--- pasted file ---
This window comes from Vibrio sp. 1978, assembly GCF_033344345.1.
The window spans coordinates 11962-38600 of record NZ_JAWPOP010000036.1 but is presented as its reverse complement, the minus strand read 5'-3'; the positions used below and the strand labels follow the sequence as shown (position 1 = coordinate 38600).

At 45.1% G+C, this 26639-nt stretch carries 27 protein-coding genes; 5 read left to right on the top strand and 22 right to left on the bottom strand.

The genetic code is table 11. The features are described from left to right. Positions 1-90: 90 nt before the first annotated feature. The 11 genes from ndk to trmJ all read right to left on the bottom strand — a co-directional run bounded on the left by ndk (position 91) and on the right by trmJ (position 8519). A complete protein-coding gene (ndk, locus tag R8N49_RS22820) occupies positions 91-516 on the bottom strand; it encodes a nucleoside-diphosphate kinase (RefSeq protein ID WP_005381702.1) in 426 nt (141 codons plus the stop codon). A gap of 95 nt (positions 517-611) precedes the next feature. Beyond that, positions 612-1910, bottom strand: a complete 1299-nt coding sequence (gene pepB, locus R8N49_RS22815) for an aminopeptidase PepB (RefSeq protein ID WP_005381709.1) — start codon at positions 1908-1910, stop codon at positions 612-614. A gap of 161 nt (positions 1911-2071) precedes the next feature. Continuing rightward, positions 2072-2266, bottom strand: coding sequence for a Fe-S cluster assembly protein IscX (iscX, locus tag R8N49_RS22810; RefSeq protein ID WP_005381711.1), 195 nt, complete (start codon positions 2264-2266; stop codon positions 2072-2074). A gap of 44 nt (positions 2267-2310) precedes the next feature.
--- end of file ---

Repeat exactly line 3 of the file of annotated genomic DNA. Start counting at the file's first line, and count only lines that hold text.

At 45.1% G+C, this 26639-nt stretch carries 27 protein-coding genes; 5 read left to right on the top strand and 22 right to left on the bottom strand.